Veronica Golos

Issue #
April 29, 2020

Chinatown Fish Market, New York, Circa Unknown

Each Friday, the mother and the girl
rode the D train to Canal Street station
and walked to the crossroads
of Canal, Baxter and Walker,
to the fish markets Wing Ly, Win Choy, Hong Keung, New Hai Cang
where mounds of grouper, swordfish, salmon,
closed clams and oysters, curled shrimp spread
on beds of piled ice, sleeping
it seemed to the girl, like at camp, as if the fish were dreaming
in glittering wet bunk-beds
and the shoppers were parents come
to take them home to a welcome
bar-b-q with hamburgers, hot dogs, mustard,
those special rolls made in the shape of the meat;
and, the girl thought, there would be lawns
wet with sprinklers, the water's spray
rainbowing over many children and fish, playing,
and she saw this as if she peered at the world through a scrim,
at a blue incessant sky where everyone, including
fish, would walk toward happiness, but

each Friday the lobsters clawed at their tanks,
and the black cod, trout, sea bass mouths
were always slightly open
as if they were about to pronounce their own secret fish names,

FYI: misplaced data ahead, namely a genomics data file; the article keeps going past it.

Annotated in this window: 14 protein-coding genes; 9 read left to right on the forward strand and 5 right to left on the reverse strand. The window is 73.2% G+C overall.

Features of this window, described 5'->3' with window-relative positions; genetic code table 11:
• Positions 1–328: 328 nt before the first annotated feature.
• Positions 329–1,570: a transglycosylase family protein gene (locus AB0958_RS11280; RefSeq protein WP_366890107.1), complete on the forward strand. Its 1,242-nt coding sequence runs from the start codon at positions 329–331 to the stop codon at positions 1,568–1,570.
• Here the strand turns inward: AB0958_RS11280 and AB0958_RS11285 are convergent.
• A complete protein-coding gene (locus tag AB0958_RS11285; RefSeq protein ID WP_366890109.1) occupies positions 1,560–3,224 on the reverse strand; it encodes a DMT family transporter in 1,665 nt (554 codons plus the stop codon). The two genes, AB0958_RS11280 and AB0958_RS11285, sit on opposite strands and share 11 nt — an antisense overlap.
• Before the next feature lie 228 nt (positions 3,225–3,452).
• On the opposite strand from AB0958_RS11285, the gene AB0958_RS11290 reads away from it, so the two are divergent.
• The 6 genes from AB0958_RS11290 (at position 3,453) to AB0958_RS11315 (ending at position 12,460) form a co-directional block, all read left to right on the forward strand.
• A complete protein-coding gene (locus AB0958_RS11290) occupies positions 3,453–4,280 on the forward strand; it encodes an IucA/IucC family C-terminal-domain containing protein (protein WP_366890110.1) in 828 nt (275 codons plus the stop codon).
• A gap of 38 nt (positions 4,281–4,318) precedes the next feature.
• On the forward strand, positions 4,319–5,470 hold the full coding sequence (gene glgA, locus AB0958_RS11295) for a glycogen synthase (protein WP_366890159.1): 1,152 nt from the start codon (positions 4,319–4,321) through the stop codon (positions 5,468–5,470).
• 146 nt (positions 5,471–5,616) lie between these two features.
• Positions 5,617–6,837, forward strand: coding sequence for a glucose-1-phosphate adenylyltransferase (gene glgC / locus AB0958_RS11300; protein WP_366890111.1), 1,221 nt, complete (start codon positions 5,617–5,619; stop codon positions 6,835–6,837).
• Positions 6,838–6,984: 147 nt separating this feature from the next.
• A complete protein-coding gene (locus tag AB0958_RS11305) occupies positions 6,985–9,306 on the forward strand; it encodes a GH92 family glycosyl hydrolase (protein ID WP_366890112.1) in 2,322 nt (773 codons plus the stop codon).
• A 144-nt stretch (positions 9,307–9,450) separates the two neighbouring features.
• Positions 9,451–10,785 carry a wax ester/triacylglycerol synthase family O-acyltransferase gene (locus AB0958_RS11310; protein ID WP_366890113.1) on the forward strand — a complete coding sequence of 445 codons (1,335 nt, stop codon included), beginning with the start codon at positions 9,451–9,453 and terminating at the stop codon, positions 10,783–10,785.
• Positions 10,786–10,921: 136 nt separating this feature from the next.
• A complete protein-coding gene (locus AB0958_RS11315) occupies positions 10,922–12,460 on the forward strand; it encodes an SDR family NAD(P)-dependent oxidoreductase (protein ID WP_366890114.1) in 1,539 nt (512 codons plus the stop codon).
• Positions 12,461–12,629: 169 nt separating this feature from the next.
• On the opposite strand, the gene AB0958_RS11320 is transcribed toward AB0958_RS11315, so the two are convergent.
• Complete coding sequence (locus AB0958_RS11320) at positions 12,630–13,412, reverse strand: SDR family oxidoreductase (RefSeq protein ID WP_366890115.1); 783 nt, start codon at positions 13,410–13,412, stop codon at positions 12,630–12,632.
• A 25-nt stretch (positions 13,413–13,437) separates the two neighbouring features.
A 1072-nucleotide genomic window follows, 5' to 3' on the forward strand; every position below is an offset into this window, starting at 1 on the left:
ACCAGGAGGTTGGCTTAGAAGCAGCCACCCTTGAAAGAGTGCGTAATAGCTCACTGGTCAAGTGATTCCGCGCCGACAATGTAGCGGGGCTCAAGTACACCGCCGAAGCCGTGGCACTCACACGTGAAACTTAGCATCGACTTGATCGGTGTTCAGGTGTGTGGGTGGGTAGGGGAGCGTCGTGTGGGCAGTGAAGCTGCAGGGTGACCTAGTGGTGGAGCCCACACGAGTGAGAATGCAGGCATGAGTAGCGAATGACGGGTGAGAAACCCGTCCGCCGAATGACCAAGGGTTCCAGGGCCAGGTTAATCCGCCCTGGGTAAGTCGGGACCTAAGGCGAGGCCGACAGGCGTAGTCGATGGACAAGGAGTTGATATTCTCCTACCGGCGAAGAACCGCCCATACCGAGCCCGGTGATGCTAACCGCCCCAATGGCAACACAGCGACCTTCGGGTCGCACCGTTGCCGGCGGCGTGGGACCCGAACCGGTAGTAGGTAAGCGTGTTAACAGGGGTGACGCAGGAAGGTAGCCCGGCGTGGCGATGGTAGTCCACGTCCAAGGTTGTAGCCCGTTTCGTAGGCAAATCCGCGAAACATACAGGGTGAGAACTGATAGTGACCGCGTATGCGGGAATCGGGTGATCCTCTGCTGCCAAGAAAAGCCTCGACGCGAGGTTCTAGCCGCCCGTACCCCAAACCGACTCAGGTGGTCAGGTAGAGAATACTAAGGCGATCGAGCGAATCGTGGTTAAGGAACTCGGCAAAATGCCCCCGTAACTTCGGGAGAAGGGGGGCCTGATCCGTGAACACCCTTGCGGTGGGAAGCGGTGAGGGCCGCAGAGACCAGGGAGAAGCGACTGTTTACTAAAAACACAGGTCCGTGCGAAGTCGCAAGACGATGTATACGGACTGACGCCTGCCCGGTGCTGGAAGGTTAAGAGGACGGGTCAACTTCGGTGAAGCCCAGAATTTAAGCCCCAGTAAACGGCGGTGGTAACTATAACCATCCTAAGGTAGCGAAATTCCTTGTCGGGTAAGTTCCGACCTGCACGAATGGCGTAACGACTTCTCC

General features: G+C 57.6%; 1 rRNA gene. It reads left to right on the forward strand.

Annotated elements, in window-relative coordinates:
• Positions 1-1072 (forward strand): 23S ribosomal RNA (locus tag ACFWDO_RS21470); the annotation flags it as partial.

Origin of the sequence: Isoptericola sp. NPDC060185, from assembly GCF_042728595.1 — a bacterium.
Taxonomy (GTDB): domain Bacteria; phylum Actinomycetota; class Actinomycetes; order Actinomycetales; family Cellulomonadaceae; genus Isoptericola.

names the girl wanted to know, but
they'd kept silent, and
each Friday she'd known again what hunger does,
and in this place knew
that sometimes it was her own language she didn't understand,
didn't quite fit into the world,
didn't see it the same way others did, as if she were tipped
sideways, like the little teapot into the sopping sidewalks,
their raucous volume of push and shove,
the adults who never looked at her, the pink
gills of the fish, their clear eyes, their bodies of scale and flesh,
dainty bones her mother always told her to watch out for,
they were all swimming into a daylight, were all joined
in a dance no one had a name for, something the girl felt
in her own throat, emptied of

Previously published in Girl
(3: A Taos Press 2019)

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